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PROPOSITION 2000 General
Argument in Favor
Argument in Favor of Proposition 36

If Proposition 36 passes, nonviolent drug offenders convicted for the first or second time after 7/1/2001, will get mandatory, court-supervised, treatment instead of jail.

California prisons are overcrowded. We don’t want violent criminals to be released early to make room for nonviolent drug users. We must keep violent criminals behind bars, and try a different approach with nonviolent drug users.

Proposition 36 is strictly limited. It only affects those guilty of simple drug possession. If previously convicted of violent or serious felonies, they will not be eligible for the treatment program unless they’ve served their time and have committed no felony crimes for five years. If convicted of a non-drug crime along with drug possession, they’re not eligible. If they’re convicted of selling drugs, they’re not eligible.

Treatment under Proposition 36 is not a free ride. The rules are strict. For example, if an offender commits a non-drug crime, or demonstrates that treatment isn’t working by repeatedly testing positive for drug use, the offender can be jailed for one to three years.

Besides drug treatment, judges can also order job training, literacy training and family counseling. The idea is to turn addicts into productive citizens, so they pay taxes and stop committing crimes to support their habits.

This is smart drug policy. A California governmental study showed that taxpayers save $7 for every $1 invested in drug treatment. The state’s impartial Legislative Analyst says Proposition 36 can save California hundreds of millions of dollars a year, even after spending $120 million annually on treatment programs.

In 1996, Arizona voters passed a similar initiative. Their Supreme Court reported millions of dollars in savings and a remarkable success rate in treating drug users during the first two years. More recently, New York State decided to implement a similar program.

Proposition 36 is a safe, smart alternative to the failed drug war. It is supported by prominent Democrats and Republicans, major newspapers, and the California Society of Addiction Medicine. Some law enforcement officers and organizations also support Proposition 36. It is opposed by the prison guards union and law enforcement groups that want to spend even more money on failed drug policies we’ve had for 25 years.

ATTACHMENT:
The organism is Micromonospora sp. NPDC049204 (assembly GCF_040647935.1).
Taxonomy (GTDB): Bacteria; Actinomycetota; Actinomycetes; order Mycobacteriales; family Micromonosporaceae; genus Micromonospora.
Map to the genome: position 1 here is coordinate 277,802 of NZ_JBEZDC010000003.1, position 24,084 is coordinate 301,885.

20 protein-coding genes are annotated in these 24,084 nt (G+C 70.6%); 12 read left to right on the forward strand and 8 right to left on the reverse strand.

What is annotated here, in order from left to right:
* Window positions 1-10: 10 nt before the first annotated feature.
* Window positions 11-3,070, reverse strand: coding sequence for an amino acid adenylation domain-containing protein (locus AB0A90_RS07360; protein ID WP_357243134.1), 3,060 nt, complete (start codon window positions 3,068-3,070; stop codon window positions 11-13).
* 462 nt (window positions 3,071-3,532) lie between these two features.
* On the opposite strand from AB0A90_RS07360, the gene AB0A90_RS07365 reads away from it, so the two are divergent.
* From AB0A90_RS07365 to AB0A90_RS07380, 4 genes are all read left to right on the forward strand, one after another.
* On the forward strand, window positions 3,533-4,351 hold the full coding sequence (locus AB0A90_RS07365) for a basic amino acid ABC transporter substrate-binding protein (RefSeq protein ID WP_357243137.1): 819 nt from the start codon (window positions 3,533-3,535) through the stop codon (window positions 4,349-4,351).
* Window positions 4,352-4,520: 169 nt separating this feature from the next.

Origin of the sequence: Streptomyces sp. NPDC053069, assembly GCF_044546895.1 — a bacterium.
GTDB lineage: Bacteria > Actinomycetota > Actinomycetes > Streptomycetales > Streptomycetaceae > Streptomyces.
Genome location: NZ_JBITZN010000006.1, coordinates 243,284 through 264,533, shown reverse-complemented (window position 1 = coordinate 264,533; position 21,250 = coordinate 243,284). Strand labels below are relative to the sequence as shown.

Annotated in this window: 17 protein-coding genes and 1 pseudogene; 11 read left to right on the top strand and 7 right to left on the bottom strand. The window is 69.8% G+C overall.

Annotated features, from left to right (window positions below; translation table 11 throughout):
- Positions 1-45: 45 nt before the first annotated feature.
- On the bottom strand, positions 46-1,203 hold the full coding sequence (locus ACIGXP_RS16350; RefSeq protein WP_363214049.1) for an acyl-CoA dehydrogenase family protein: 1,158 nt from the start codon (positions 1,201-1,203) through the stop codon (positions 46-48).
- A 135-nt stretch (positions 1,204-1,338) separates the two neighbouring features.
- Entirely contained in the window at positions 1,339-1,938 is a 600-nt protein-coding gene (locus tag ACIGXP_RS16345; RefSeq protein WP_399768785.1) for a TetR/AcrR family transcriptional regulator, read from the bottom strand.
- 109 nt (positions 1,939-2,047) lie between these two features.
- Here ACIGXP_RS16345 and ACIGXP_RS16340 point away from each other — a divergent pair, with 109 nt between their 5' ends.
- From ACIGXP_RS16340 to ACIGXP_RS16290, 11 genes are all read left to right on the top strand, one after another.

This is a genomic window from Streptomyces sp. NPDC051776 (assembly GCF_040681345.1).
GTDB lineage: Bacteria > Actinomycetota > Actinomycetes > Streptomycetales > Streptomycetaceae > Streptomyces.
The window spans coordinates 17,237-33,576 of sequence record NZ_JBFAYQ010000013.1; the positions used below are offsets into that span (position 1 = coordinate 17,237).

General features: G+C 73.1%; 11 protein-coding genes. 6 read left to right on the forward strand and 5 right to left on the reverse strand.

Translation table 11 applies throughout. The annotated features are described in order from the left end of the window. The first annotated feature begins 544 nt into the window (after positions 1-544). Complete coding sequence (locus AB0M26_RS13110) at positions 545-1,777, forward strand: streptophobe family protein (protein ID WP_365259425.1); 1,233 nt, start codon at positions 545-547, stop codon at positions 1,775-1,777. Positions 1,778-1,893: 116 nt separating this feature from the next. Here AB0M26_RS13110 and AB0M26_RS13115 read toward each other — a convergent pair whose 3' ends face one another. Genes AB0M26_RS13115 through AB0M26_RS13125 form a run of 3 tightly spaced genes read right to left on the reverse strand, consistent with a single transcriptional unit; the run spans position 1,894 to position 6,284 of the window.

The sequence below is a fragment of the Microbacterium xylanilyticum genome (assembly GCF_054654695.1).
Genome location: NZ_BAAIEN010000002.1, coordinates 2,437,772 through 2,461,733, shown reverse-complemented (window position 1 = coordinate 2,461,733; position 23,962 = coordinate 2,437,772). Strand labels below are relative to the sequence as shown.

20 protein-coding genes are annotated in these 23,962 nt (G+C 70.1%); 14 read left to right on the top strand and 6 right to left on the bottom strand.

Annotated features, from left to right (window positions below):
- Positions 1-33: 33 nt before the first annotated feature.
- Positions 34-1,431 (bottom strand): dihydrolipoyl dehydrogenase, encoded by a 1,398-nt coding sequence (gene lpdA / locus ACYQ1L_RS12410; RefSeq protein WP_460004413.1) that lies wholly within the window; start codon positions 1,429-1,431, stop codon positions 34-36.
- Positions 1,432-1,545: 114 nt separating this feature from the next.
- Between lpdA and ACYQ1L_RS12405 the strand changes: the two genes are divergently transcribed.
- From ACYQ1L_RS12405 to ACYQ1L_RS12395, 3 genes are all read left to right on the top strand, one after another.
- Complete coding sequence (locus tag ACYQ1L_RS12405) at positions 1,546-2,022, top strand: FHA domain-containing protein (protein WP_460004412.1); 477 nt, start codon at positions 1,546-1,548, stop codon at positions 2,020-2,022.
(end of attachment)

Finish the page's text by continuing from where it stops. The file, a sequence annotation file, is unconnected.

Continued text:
Proposition 36 only affects simple drug possession. No other criminal laws are changed. Right now there are 19,300 people in California prisons for this offense. We’re paying $24,000 per year for each of them. When they get out, many will return to drugs and crime. Treatment costs about $4,000, and while it doesn’t help every drug user, it does reduce future crime more effectively than prison.

Proposition 36 is not radical. It gives eligible drug users the opportunity for treatment. If they fail, or break the rules, they can go to jail. Those who can afford to pay for treatment can be forced to do so. If they are convicted of a violent or serious felony or are dealing drugs, they won’t be eligible. Treatment instead of jail works in Arizona and will work in California.

PETER BANYS, President
California Society of Addiction Medicine
RICHARD POLANCO, Majority Leader
California State Senate
KAY MCVAY, President
California Nurses Association

  Analysis by the Legislative Analyst
  Argument in Favor of Proposition 36
  Rebuttal to Argument in Favor of Proposition 36
  Argument Against Proposition 36
  Rebuttal to Argument Against Proposition 36

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